More than 15 years ago, scientists at the University of Missouri’s Research Reactor (MURR) identified promising properties of the radioisotope lutetium-177 (Lu-177), which can be used to treat cancer. It was recently announced that the U.S. Food and Drug Administration has approved a Lu-177 based drug, Lutathera (lutetium Lu 177 dotatate), to treat certain types of tumors that can occur in the gastrointestinal tract and pancreas. MURR is the sole U.S. supplier of Lu-177 for use in Lutathera, which was developed by Advanced Accelerator Applications, S.A., a Novartis company.
“I am delighted that MURR’s research scientists have played such an integral role in promoting the merits of Lu-177 and for the ultimate success achieved by Lutathera,” said David Robertson, director of research for MURR.
“Research and discoveries made at MURR and across campus will continue to improve the health and lives of citizens of Missouri, the nation and the world” said Mark McIntosh, vice president for research and economic development at the UM System and vice chancellor for research, graduate studies and economic development at MU. “Being the nation’s sole supplier for the active ingredient in a commercially approved cancer therapy such as Lutathera is a pride point for MU and a responsibility the MURR team takes very seriously.”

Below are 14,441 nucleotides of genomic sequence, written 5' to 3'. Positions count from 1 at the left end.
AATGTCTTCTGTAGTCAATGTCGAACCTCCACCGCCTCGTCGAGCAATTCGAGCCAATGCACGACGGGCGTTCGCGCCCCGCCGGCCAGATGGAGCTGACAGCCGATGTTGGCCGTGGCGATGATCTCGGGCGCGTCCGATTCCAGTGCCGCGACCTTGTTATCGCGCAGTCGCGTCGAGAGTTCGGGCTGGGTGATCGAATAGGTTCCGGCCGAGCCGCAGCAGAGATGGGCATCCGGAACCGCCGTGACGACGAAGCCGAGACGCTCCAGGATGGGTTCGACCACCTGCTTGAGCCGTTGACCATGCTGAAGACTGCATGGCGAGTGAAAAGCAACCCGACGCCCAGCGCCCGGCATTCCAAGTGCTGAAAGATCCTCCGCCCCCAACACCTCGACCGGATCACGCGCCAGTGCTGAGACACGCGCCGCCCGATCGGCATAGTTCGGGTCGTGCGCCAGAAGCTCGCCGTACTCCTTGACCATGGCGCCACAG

“Successes like these pull us all together, from researchers to reactor operations to the entire production and supporting teams,” said Matt Sanford, MURR interim executive director. “We know we are making a difference in the lives of cancer patients every single day.”
This work highlights the capabilities of MURR, a crucial component to research at the university for more than 50 years. Operating 6.5 days a week, 52 weeks a year, scientists from across the campus use the 10-megawatt facility to not only provide crucial radioisotopes for clinical settings globally, but also to date artifacts, improve medical diagnostic tools, and prevent illness.
Filed Under: Drug Discovery